The Effects of Self-Construal and Moral Identity on Company Evaluations: the Moderating Roles of Social and Personal Relevance of Corporate Social Responsibility Activities

In this research, we examine the effects of self-construal and moral identity on company evaluations as a function of social and personal relevance of CSR activities. In a set of two studies, we find that when self construal is independent (vs. interdependent), company evaluations do not vary as a function of social (vs. personal) relevance of the CSR activity. In contrast, when self-construal is independent (vs. interdependent), high personal (vs. social) relevance of CSR activity, leads to more favorable company evaluations. In a third study, we demonstrate that social relevance interacts with symbolization dimension of moral identity to predict company evaluations.



Citation:

Elif Isikman, Zeynep Gurhan-Canli, and Vanitha Swaminathan (2010) ,"The Effects of Self-Construal and Moral Identity on Company Evaluations: the Moderating Roles of Social and Personal Relevance of Corporate Social Responsibility Activities ", in NA - Advances in Consumer Research Volume 37, eds. Margaret C. Campbell, Jeff Inman, and Rik Pieters, Duluth, MN : Association for Consumer Research, Pages: 818-820 .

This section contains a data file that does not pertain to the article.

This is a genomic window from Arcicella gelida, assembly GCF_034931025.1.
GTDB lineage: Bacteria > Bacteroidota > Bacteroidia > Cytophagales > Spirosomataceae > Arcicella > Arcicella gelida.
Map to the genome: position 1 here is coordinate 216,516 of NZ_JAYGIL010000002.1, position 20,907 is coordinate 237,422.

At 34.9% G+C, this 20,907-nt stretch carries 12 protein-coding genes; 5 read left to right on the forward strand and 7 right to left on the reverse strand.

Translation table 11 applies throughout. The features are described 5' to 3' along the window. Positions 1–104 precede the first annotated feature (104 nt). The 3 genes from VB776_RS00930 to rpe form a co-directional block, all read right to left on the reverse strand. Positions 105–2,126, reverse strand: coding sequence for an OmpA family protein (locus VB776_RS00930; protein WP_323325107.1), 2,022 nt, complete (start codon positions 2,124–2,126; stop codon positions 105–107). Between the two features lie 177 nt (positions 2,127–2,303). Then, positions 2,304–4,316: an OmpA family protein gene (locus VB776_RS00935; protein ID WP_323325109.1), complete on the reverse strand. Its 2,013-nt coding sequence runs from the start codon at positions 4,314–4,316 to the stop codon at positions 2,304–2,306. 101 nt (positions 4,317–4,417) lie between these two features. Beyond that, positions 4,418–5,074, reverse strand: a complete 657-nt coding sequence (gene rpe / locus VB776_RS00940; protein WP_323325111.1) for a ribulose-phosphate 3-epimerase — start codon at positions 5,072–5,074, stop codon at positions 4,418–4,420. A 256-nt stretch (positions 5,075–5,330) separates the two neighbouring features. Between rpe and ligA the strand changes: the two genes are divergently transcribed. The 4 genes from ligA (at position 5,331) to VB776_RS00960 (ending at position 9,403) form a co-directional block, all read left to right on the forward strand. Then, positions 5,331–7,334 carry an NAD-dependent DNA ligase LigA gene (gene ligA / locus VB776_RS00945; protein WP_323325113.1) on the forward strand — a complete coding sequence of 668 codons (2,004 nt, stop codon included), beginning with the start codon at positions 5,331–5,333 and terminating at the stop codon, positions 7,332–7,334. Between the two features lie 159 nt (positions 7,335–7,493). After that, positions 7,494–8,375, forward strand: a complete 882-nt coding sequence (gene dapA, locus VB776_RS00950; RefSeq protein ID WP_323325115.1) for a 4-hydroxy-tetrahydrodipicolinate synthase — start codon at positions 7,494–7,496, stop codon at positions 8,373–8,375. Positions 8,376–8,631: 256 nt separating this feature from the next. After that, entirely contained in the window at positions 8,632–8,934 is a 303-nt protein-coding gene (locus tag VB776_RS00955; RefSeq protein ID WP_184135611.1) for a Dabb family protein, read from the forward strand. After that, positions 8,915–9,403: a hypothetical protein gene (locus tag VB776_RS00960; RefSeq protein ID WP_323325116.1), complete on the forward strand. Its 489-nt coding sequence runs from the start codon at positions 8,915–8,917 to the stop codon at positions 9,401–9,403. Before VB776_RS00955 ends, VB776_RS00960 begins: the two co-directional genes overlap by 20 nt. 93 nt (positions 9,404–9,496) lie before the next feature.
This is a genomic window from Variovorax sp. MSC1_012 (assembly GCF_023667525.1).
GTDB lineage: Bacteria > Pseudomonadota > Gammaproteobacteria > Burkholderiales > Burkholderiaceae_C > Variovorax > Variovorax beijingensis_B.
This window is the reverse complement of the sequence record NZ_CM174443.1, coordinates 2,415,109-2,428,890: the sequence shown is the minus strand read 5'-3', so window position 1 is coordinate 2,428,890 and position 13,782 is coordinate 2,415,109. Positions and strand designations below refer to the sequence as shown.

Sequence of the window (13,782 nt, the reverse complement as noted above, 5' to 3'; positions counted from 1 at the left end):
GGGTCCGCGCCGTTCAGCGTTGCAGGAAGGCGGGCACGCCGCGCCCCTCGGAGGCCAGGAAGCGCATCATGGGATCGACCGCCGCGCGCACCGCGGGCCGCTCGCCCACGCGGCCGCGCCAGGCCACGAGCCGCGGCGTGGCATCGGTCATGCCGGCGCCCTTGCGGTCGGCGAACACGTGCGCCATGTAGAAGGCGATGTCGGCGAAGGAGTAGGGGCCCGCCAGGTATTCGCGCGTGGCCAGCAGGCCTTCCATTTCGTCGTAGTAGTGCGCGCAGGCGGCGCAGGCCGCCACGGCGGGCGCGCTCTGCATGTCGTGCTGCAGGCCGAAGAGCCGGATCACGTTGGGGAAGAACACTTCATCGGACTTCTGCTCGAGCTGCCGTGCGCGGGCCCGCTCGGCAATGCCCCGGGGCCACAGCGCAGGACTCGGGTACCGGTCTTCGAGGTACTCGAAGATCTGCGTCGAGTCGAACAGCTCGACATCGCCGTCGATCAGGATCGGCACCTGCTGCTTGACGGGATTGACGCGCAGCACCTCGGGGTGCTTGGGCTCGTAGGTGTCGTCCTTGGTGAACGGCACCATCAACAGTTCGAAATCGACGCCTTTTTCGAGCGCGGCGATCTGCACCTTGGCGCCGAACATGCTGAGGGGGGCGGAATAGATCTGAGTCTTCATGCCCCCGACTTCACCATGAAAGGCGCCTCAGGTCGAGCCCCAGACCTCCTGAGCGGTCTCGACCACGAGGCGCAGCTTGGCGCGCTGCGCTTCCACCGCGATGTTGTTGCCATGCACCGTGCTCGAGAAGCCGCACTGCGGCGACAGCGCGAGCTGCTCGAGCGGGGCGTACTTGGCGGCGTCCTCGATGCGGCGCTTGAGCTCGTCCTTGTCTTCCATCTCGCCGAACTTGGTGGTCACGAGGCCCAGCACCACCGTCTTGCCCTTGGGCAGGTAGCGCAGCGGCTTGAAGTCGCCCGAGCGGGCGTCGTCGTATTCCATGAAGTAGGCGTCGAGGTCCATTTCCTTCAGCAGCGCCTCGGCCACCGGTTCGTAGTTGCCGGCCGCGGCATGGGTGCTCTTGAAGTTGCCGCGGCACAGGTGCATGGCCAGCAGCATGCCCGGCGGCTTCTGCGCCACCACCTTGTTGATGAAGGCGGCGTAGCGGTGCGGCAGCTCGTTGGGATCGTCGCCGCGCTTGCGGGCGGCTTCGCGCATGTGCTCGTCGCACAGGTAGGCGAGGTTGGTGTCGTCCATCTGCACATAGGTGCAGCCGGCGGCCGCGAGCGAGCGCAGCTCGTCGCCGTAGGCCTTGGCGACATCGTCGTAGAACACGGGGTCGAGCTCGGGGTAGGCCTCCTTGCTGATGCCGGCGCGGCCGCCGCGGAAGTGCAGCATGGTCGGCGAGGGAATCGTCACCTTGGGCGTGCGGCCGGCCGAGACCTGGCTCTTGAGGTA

Authors

Elif Isikman, University of Southern California, USA
Zeynep Gurhan-Canli, Koc University, Turkey
Vanitha Swaminathan, University of Pittsburgh, USA



Volume

NA - Advances in Consumer Research Volume 37 | 2010



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